Definition of reverse discrimination in English:

reverse discrimination

noun

  • (in the context of the allocation of resources or employment) the practice or policy of favoring individuals belonging to groups known to have been discriminated against previously.

    • ‘Often people who argue for employment equity and affirmative action programmes are accused of promoting reverse discrimination.’
    • ‘He goes on to talk about Larry Summers, reverse discrimination in favor of conservatives, and problems of mathematics.’
    • ‘Just as the previous discrimination did, this reverse discrimination violates the public equality which defines citizenship.’
    • ‘This unconstitutional policy of reverse discrimination against native-born whites has been growing in magnitude for almost four decades, and no administration has done anything to stop it.’
    • ‘A reverse discrimination suit against the University of Washington is in the fact-finding stage.’
    • ‘In recent years, that, frankly, has led to reverse discrimination in favor of conservatives.’
    • ‘And just because your player didn't win the MVP doesn't mean that your reverse discrimination argument will work.’
    • ‘Babbar sued, alleging reverse discrimination based on sex, religion, and national origin.’
    • ‘A small faction of managers in her unit spread rumors that her appointment was a classic case of reverse discrimination.’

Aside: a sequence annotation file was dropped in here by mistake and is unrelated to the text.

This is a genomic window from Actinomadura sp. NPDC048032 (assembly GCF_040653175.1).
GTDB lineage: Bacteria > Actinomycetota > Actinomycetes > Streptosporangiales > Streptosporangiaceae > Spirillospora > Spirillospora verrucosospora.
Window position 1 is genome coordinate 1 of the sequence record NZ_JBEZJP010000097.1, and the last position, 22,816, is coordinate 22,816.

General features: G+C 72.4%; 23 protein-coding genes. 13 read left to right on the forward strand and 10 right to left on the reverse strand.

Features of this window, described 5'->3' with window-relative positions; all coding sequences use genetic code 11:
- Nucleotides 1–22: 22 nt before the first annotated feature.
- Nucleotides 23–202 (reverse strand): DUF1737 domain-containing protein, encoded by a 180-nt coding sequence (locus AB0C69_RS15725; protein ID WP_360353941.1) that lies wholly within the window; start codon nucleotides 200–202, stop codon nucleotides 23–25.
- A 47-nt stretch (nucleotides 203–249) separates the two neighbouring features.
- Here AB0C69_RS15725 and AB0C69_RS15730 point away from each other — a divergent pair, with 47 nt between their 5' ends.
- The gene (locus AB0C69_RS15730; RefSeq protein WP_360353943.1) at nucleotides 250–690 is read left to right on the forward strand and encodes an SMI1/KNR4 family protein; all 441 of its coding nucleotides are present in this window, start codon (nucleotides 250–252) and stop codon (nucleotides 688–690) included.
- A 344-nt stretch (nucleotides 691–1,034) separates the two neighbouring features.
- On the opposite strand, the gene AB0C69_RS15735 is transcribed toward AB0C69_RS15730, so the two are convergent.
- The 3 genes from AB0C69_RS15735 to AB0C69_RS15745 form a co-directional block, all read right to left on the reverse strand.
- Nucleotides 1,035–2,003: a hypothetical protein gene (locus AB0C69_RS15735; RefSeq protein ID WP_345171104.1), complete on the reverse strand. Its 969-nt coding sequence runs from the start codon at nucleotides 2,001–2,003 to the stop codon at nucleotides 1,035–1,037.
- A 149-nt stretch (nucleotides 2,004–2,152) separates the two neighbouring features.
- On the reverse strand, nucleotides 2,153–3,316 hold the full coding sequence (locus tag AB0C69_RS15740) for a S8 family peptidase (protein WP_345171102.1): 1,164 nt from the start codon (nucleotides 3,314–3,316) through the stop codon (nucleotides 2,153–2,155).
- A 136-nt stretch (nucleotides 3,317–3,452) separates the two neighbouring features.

• ‘The Amsterdam treaty did not empower the council to permit reverse discrimination in Northern Ireland.’
    • ‘Then, there are those who see affirmative action as a form of reverse discrimination.’
    • ‘Defending his stance Mr O'Flynn said: ‘This is reverse discrimination.’’
    • ‘In these circumstances, knowing when relevant criteria are nonetheless discriminatory, or when reverse discrimination is nonetheless legitimate, requires more than sympathetic attention to the particular situation.’
    • ‘A native of Trinidad and of Indo-Caribbean descent has agreed to drop her reverse discrimination suit against the university, and to give up any claim to a teaching job there.’
    • ‘Among the outcomes of the ruling, experts say, could be a reverse discrimination suit filed by a white-owned firm against a company that has a supplier diversity program.’
    • ‘When I was at Yale, the Wall Street Journal ran a long hatchet-job article about the percentage of Yale students who were gay, political correctness, reverse discrimination, etc.’
    • ‘However, every case bringing a reverse discrimination claim has ultimately been unsuccessful.’
    • ‘The teacher discrimination issue is a potential wedge this year, although his ditching of opposition to reverse discrimination is a sleeper.’
    • ‘But lately several White colleagues have taken to beefing against affirmative action as reverse discrimination.’
    • ‘Yet reverse discrimination suits by whites almost never have similar positive implications for African-Americans.’

Pronunciation:

reverse discrimination

/rəˈvərs/